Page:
When Drew Gould first read on Snapchat that his best friend, Reese Grant-Cobb, had been stabbed and killed, he thought it was a joke. He and his football teammates at East High School, where Grant-Cobb played even though he attended DSST Stapleton, often used “RIP” after someone got roasted by jokes on social media. But this post was no joke. Grant-Cobb, only seventeen, had been murdered on July 1 outside the Bourbon Grill at 517 East Colfax Avenue.
Now, friends are remembering a bright young man who was a great athlete and filled to the brim with potential.
“If anyone could cure any disease in the future, it would be Reese, because he’s that smart,” Gould says.
According to his friends, Grant-Cobb put school first. Just weeks before his murder, he graduated from the science and technology high school and was set to study bio-medical engineering at the University of Northern Colorado.
Not just a good student, Grant-Cobb also excelled at sports. With a limited athletic program at DSST, he played for East, taking public transportation to the practice field.
During his sophomore year, Grant-Cobb competed on the track and field team. It was at one of the team’s practices that he met Gould. They hit it off right away.
“It was like one of those things where you feel like you’ve always known that person. It felt like talking to family,” Gould says of their first interaction.
Early into the same track and field season, Grant-Cobb was already out-throwing seniors in shotput. Gould, a member of the varsity football team, saw his friend’s strength and athleticism and knew he would make a good football player. He encouraged him to try out for the team.
Grant-Cobb eventually agreed and became an instant starter, playing on the offensive line during both his junior and senior years. Jasper Johnson, the team’s offensive-line coach, remembers the day he first showed up to practice. “When I saw Reese, I was like, wow, man, there is a God,” he says.
Grant-Cobb had the rare combination of size — he was six feet, three inches tall and weighed 250 pounds — and speed. “He had footwork like no other. The kid was nimble,” Johnson says.
Grant-Cobb also made everyone around him a better player. During one game, the East team was getting beaten badly, and some of the other offensive linemen started to feel discouraged. But during the next series, East ran the ball to the right, and Grant-Cobb threw a block and “just laid this kid out,” Johnson recalls, saying that the play ended in a touchdown.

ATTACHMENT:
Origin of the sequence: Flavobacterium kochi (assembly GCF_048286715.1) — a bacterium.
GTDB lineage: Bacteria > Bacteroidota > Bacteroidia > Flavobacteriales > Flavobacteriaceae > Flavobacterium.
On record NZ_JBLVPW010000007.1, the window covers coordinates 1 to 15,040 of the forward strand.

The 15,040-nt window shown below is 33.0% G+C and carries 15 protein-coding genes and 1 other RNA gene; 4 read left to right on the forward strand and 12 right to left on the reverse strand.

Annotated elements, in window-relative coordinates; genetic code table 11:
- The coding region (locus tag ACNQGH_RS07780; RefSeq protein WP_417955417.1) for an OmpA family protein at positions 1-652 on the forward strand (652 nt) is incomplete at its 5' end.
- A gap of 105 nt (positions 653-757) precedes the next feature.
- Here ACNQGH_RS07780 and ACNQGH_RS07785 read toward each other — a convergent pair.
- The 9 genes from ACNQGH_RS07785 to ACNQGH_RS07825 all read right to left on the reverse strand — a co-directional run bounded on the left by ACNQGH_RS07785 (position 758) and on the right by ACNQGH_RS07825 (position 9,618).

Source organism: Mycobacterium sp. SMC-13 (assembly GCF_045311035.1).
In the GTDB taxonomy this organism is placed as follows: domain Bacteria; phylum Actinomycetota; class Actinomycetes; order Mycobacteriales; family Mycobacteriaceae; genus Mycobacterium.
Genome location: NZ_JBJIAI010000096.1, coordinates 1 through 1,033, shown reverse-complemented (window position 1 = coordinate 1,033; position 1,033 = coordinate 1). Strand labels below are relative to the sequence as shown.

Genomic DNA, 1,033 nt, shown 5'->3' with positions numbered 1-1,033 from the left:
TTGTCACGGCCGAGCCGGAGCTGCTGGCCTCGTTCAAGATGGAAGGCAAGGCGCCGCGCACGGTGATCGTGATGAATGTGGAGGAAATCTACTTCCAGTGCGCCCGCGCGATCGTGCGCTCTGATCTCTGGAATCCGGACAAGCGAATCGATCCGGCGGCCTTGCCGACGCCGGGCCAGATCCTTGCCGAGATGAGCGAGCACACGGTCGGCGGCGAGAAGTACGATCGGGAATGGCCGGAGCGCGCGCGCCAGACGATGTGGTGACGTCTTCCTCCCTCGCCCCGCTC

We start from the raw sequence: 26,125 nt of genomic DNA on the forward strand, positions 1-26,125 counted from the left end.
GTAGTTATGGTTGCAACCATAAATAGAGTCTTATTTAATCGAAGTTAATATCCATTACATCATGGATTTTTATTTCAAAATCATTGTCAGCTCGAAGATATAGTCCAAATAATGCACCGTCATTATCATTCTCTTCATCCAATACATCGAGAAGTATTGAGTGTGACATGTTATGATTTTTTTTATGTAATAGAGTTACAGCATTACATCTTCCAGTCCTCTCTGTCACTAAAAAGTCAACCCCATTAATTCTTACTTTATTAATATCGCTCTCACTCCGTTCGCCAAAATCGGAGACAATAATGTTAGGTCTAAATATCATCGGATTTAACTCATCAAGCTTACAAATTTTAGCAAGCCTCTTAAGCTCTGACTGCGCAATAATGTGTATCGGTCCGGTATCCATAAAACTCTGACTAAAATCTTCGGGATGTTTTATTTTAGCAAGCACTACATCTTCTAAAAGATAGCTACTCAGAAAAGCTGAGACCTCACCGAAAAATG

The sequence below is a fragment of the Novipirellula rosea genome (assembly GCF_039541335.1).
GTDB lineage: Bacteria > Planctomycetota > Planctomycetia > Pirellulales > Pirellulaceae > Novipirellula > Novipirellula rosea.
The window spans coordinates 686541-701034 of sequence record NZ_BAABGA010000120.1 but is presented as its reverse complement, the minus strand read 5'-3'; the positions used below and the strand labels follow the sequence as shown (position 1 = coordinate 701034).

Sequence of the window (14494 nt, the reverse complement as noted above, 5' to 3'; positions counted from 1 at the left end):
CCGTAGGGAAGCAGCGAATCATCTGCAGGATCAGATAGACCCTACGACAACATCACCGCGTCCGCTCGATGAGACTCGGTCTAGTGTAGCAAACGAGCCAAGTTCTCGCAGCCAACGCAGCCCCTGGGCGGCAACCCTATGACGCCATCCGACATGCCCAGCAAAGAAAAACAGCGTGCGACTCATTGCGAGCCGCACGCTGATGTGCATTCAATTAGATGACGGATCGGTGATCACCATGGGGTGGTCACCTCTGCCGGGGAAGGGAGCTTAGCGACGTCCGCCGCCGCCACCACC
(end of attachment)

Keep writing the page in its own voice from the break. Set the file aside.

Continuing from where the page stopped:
Grant-Cobb was the right tackle. Always to his left was Jessie Hopkins. “Playing next to Reese was amazing because football is about trusting the man next to you to do his job well so you can focus on your job. And Reese always worked hard and rarely made mistakes. I'd go to war any day with that man,” Hopkins writes in an email.
Grant-Cobb was more than just a star on the football field. “He was definitely a Renaissance man,” Gould says.
He loved old-school music like ’70s funk, hip-hop and old jazz. He was also quite into fashion, according to Gould.
When other high-schoolers would be out drinking or smoking, Gould and Grant-Cobb would just kick back, listen to music and talk.
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Their last interactions shows Grant-Cobb's unique personality. Gould jokingly posted on social media that Oprah and Kanye West would run against each other in the 2020 presidential election. Grant-Cobb, who loved Kanye’s music, responded that “Yeezy" would win for sure.
The Denver Police Department is asking for the public's help in locating the suspects in Grant-Cobb's murder. If you have any information related to the homicide outside of Bourbon Grill at approximately 11:15 p.m. on July 1, please call Metro Denver Crime Stoppers at 720-913-7867.
Grant-Cobb's funeral will be held at 2:30 p.m. on Tuesday, July 17, at the City Park Pavilion. His family is also planning a “day of service” on July 20, which would have been Reese’s eighteenth birthday. More details will be announced on the Mo’ Betta Green MarketPlace Facebook page; Reese's mother, Beverly Grant, runs Mo' Betta. (Donate here to help Grant-Cobb's family with funeral costs.)
“He’s just one of those kids that actually wanted something. He wanted to do well. For this to happen to him, it’s overwhelming. He did not deserve this,” Johnson says.